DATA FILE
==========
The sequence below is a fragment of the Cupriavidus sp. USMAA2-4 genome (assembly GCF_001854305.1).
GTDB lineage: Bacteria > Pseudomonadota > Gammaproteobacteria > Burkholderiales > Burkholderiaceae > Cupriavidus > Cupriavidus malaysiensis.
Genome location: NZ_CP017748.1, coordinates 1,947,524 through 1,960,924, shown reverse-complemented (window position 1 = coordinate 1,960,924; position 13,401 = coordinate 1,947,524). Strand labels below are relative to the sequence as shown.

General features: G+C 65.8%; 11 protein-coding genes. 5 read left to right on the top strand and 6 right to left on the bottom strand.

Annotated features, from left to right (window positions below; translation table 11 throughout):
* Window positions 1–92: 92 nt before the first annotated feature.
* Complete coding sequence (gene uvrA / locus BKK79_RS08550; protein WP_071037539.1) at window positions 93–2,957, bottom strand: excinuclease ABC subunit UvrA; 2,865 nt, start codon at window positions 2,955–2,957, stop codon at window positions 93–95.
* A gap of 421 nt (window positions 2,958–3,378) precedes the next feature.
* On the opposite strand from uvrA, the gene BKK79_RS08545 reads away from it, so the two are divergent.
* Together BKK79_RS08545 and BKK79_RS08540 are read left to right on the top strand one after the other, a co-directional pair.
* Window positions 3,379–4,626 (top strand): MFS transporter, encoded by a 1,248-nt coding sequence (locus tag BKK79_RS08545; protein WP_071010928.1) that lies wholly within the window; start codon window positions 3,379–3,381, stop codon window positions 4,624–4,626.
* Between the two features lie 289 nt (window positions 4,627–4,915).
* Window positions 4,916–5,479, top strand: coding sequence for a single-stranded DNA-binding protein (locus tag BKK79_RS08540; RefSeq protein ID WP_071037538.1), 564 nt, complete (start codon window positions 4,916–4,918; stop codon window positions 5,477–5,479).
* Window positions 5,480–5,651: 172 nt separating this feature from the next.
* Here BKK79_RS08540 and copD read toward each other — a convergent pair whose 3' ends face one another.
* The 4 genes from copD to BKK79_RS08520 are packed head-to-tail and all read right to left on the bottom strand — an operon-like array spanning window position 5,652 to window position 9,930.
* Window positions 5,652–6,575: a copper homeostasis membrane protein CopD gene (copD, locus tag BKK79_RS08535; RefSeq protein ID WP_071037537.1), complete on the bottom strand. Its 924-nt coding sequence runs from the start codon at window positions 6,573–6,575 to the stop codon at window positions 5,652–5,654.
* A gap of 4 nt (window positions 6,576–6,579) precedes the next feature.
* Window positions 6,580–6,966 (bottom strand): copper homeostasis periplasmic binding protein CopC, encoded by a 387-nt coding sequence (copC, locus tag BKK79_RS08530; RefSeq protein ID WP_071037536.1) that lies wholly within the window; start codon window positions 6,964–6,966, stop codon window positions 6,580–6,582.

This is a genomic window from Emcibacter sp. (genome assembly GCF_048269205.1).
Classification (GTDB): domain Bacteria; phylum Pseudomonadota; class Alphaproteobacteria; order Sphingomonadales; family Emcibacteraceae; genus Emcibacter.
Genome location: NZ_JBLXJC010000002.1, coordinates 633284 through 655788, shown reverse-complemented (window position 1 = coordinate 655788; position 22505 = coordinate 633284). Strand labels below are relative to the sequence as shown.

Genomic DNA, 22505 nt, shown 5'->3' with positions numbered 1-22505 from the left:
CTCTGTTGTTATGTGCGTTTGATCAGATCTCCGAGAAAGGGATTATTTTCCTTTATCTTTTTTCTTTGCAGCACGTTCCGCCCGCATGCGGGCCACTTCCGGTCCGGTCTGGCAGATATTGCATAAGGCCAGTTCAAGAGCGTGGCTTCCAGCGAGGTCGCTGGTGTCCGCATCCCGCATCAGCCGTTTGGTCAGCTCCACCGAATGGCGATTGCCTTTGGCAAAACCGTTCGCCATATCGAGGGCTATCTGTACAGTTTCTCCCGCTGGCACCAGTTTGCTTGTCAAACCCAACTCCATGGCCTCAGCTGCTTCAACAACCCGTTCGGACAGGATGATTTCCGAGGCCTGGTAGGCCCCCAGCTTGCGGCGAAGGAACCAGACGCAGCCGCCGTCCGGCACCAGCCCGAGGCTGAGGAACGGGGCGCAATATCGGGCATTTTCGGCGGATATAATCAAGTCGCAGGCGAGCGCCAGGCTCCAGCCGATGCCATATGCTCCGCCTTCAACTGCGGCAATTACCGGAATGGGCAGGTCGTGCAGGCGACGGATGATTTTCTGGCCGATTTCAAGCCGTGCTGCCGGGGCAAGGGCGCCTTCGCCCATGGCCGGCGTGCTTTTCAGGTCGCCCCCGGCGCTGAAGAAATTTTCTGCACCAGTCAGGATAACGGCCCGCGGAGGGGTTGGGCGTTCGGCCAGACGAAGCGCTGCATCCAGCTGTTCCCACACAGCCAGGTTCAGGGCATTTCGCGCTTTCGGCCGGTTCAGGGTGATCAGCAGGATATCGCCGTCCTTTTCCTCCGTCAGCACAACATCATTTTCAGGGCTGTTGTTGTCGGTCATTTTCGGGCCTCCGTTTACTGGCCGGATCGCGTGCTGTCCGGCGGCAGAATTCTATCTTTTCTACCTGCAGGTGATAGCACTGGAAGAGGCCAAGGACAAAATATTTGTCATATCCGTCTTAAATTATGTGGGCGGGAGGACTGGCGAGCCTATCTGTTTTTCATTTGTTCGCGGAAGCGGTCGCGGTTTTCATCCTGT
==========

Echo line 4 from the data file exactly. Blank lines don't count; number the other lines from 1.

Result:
General features: G+C 65.8%; 11 protein-coding genes. 5 read left to right on the top strand and 6 right to left on the bottom strand.